The world lost another legend.
Gordie Howe, Mr. Hockey, one of the greatest to ever play the game, passed away from “old age,” his son Murray Howe told The Associated Press.
“Mr Hockey left peacefully, beautifully, and [with] no regrets,” Murray Howe texted AP.
Growing up in the Detroit area, it was impossible for me to escape Howe’s impact. From him taking an interest in youth hockey and signing autographs for the fawning masses at local rinks, to neighbors remarking on their Gordie Howe-style of raking leaves by utilizing both hands to get the job done — similar to how Howe switched his stick to put himself in the best position to score in front of the net — Mr. Hockey was everywhere.
But above all else, Howe was a professional. He loved and respected the game and appreciated it like most who played — even joining his son, Mark, for a skate with the Detroit Vipers, a minor league outfit, at the tender age of 69 in 1997. The appearance capped a playing career that started in the 1940s.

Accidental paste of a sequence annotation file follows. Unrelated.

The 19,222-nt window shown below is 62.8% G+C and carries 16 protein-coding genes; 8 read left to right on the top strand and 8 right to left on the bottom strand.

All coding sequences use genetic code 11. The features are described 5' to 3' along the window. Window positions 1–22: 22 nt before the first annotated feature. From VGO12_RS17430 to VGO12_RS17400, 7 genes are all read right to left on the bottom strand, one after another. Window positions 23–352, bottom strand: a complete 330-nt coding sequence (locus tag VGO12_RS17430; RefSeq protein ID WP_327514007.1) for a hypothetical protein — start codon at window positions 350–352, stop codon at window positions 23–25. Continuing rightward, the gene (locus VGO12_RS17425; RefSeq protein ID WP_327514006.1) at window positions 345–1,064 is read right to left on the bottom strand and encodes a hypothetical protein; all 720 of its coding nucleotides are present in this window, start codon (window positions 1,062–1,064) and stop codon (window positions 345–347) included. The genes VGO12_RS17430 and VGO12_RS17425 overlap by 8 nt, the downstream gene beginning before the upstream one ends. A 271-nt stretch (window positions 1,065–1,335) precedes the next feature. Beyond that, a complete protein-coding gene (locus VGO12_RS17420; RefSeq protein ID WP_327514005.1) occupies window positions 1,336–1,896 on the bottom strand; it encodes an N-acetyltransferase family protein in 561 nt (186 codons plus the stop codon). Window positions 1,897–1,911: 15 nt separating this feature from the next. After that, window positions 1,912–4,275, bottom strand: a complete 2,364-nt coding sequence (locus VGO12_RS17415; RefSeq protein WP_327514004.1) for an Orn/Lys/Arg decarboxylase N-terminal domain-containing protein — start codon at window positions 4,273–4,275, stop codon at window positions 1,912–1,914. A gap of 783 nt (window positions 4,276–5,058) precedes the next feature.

The year 2016 will forever be remembered as the year the human race lost too many legends: Howe, Muhammad Ali, Prince, David Bowie.
The world will forge on without the heroes of prior generations.
All of these men were unwaveringly principled.
Ali proved it by standing up in the face of government oppression.
Prince and Bowie refused to allow society to define them.
Howe will always be remembered for how he respected and loved the game that did so much for him. Bestowing us with an enduring model of gratitude and humility.
May we never forget the lessons of those who transcend time or era who’ve passed.